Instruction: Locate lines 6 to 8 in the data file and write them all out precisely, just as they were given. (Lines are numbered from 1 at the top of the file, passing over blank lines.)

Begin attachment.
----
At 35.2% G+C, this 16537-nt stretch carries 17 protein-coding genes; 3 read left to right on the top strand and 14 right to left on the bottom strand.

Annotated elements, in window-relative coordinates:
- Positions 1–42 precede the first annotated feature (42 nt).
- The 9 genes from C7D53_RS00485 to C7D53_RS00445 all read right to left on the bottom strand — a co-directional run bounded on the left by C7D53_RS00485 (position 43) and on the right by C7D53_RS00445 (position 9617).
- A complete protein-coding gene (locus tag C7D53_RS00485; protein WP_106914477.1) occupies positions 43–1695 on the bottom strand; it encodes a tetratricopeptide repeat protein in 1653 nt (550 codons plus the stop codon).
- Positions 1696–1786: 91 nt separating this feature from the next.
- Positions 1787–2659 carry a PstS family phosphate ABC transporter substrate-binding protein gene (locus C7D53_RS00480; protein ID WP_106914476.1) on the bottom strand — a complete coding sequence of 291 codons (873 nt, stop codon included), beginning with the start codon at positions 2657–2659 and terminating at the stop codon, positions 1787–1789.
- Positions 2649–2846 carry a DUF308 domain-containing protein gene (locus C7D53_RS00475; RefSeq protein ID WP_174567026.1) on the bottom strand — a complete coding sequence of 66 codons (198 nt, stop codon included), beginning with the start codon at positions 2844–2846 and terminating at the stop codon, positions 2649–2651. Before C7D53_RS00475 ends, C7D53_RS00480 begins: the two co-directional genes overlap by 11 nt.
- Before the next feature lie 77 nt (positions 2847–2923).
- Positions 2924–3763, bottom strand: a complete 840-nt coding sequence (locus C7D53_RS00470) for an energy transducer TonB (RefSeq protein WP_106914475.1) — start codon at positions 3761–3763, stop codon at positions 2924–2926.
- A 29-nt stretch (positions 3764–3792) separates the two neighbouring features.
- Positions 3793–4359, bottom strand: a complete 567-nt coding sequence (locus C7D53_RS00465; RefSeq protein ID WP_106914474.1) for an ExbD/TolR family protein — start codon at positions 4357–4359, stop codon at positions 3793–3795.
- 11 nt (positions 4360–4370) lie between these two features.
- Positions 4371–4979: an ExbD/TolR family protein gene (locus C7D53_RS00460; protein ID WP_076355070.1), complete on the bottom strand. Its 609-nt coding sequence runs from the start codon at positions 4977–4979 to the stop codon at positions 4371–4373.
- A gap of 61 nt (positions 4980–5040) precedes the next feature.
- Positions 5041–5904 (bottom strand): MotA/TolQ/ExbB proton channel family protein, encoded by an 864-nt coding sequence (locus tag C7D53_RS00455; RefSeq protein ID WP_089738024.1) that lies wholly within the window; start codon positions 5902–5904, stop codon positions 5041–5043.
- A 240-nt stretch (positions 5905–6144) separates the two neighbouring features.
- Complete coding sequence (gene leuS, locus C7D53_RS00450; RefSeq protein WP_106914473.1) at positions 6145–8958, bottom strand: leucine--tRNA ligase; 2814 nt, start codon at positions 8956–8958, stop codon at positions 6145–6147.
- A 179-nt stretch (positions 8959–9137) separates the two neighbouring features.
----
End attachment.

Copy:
- Positions 1696–1786: 91 nt separating this feature from the next.
- Positions 1787–2659 carry a PstS family phosphate ABC transporter substrate-binding protein gene (locus C7D53_RS00480; protein ID WP_106914476.1) on the bottom strand — a complete coding sequence of 291 codons (873 nt, stop codon included), beginning with the start codon at positions 2657–2659 and terminating at the stop codon, positions 1787–1789.
- Positions 2649–2846 carry a DUF308 domain-containing protein gene (locus C7D53_RS00475; RefSeq protein ID WP_174567026.1) on the bottom strand — a complete coding sequence of 66 codons (198 nt, stop codon included), beginning with the start codon at positions 2844–2846 and terminating at the stop codon, positions 2649–2651. Before C7D53_RS00475 ends, C7D53_RS00480 begins: the two co-directional genes overlap by 11 nt.